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Oct 15, 2014 10:53 AM

A look at other abandoned international matches

The Associated Press

The European Championship qualifier between Serbia and Albania that erupted into violence after a drone flew an Albanian nationalist banner into the stadium was just the latest international match to be abandoned because of fighting.

A look at some other high-profile games that were halted because of violence:



England fans rioted inside Lansdowne Road stadium in Dublin shortly after Ireland took the lead in a friendly match. The game was abandoned after 28 minutes as English right-wing extremists tore up wooden seats and used them to attack Irish fans and police. More than 20 people were hospitalized and 40 arrested.

The riot came during a peaceful lull in the decades-old conflict in neighboring Northern Ireland, where 1994 paramilitary cease-fires were holding firm.

An Irish judicial investigation found that Britain's criminal intelligence service had warned Ireland's national police that a British neo-Nazi group, Combat 18, planned to disrupt the match, but Dublin authorities failed to take the warning seriously.



Thirteen people were crushed to death in a stampede during a World Cup qualifier in Harare that was sparked by police firing tear gas into a section of the National Sports Stadium containing Zimbabwe fans.

Home fans reacted to South Africa scoring its second goal of the game in the 84th minute by throwing bottles and other items onto the field.

Officers fired tear gas into the crowd and there was a stampede as fans attempted to leave the stadium. Some players lay face down on the grass, choking and covering their faces, and required medical assistance before leaving the field.

It was reported that police reacted because they had been taunted by fans giving the open-handed salute of the opposition Movement for Democratic Change and singing pro-MDC chants.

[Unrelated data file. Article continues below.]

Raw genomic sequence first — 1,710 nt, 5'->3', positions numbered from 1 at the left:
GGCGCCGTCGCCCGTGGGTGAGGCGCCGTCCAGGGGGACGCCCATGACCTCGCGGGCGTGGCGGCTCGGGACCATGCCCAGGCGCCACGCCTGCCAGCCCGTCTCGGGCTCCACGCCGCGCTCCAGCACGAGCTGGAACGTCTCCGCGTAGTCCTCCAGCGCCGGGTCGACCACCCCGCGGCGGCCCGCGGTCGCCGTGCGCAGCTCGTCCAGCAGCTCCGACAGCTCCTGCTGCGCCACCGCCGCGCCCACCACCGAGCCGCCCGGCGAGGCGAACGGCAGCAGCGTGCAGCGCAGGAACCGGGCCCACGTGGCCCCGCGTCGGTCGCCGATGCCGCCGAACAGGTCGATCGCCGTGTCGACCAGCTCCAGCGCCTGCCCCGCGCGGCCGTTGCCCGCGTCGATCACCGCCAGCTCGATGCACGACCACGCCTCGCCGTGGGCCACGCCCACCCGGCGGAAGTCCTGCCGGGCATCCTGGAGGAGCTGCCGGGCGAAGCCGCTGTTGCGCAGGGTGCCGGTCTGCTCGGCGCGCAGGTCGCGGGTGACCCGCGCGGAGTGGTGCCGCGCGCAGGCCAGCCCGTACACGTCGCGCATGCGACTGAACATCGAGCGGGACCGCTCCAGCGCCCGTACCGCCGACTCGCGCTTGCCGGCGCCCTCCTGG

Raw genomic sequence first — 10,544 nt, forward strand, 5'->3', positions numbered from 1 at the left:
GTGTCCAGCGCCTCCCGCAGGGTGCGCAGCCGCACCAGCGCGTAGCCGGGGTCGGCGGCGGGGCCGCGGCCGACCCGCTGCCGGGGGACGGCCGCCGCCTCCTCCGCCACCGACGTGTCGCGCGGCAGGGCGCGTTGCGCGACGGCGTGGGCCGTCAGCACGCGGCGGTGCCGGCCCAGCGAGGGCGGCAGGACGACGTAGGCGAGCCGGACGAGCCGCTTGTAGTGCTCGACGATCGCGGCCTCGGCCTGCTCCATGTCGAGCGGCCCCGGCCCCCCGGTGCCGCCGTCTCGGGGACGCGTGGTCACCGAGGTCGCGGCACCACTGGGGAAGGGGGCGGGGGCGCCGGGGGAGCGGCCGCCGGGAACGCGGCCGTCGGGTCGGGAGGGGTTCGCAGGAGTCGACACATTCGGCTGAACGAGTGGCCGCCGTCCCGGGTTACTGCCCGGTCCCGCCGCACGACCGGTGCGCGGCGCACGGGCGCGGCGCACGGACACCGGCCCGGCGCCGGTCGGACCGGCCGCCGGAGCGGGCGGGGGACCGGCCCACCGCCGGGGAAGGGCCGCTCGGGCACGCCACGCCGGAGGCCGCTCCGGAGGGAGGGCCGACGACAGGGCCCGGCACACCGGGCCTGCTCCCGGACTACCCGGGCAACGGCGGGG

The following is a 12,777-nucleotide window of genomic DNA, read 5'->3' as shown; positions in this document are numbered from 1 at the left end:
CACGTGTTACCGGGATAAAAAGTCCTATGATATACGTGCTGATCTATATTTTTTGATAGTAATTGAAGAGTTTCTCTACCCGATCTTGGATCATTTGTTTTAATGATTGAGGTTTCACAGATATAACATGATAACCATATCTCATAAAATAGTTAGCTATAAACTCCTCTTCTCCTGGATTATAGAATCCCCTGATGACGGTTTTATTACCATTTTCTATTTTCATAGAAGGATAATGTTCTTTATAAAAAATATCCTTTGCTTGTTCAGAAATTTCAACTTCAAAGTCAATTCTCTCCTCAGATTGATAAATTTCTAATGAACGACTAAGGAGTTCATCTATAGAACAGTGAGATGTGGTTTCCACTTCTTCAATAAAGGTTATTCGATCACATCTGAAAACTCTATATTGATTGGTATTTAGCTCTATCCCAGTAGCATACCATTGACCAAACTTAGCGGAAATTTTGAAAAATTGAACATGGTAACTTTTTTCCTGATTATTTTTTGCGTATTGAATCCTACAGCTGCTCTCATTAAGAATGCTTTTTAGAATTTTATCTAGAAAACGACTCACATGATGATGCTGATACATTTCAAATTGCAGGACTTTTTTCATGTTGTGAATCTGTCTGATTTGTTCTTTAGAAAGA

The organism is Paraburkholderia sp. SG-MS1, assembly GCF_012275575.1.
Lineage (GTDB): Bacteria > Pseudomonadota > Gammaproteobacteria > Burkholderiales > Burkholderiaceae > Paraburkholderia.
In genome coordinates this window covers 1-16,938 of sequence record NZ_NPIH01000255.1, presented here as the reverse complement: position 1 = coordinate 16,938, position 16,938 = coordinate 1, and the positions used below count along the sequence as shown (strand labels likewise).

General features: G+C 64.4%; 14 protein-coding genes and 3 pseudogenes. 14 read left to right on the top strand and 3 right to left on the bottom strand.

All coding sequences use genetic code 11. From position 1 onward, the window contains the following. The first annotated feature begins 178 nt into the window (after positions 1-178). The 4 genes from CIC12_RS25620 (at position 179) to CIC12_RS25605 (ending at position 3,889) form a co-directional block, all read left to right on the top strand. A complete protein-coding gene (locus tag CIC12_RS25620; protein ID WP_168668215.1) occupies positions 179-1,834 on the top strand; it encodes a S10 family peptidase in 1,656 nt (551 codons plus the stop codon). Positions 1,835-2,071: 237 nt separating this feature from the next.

The game was abandoned and South Africa was awarded a 2-0 win.



It was the first soccer game between the two countries since Algeria gained independence from France in 1962. The friendly at the Stade de France outside Paris was meant to show brotherhood between them.

Instead, the French national anthem was roundly booed by Algeria fans and chaos erupted on the field after 76 minutes.

With France leading 4-1, a lone Algeria fan ran onto the playing surface brandishing a flag. Moments later, he was joined by dozens of others as stewards struggled to retain order.

A few minutes later, several dozen more fans invaded the pitch and the players walked off. The match was abandoned. France defender Lilian Thuram was visibly upset as he argued angrily with one fan before being dragged away by coach Roger Lemerre. Riot police then intervened to restore calm as jeers rang out.



Pre-game predictions of crowd trouble involving Serbia fans were born out amid violent scenes that led to the European qualifying match in Genoa being abandoned after six minutes.

Tomislav Karadzic, head of the Serbian Football Association, said fans in the stadium were "just the executors" of plans that had been drawn up in advance back home.

The kickoff was delayed by 40 minutes after Serbian fans threw flares at Italy supporters and onto the field. The game got underway but more flares and fireworks were thrown. With some Serbs also clashing with police outside the stadium, Scottish referee Craig Thomson led the teams back into the changing rooms.

One firework landed close to Italy goalkeeper Emiliano Viviano.

Italy was awarded a 3-0 win.



Ivory Coast players and supporters were escorted by police out of a stadium in Dakar after rioting by Senegal fans during an African Cup of Nations qualifying match.

Didier Drogba had just given Ivory Coast a 2-0 lead when Senegalese supporters began lighting fires in the stands, causing a haze of smoke over the stadium, and threw objects onto the pitch.

Senegal fans attacked Ivorian supporters and police fired tear gas into the stands.

Dozens of Ivorian fans were encouraged to evacuate onto the field, where both teams congregated in the middle. The match was suspended in the 76th minute and abandoned 45 minutes later.

Cars were driven onto the field to take away Ivorian fans and the Ivory Coast team was hustled out by police holding shields.



Angy over a late penalty call, a drunken Danish fan interrupted a thrilling European Championship qualifier between two Nordic rivals by running onto the field in Copenhagen and aiming a punch at the referee.

Denmark had fallen behind 3-0 but managed to even the score at 3-3 when midfielder Christian Poulsen was sent off for punching Markus Rosenberg in the 89th minute. That led to a penalty being awarded and what intruder Ronni Korvig later called his "moment of idiocy."

A Denmark player intervened to ensure Korvig did not make contact with the referee, who nonetheless abandoned the match. Sweden was awarded a 3-0 win.

In 2012, a court ordered Norvig to pay Denmark's football federation nearly $320,000 in damages for his attack on the referee.


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